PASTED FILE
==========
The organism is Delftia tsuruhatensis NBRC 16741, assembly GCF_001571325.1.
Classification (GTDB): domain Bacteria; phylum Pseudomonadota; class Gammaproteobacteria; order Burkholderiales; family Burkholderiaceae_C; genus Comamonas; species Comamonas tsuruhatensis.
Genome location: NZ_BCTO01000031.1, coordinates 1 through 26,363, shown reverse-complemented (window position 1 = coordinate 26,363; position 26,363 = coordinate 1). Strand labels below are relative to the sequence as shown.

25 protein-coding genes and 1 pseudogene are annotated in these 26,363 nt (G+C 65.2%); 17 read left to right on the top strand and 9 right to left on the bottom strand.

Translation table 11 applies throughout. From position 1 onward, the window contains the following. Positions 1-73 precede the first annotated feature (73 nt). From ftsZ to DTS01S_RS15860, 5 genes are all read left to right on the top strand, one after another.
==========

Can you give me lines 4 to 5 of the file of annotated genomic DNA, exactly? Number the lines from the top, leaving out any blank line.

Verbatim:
25 protein-coding genes and 1 pseudogene are annotated in these 26,363 nt (G+C 65.2%); 17 read left to right on the top strand and 9 right to left on the bottom strand.

Translation table 11 applies throughout. From position 1 onward, the window contains the following. Positions 1-73 precede the first annotated feature (73 nt). From ftsZ to DTS01S_RS15860, 5 genes are all read left to right on the top strand, one after another.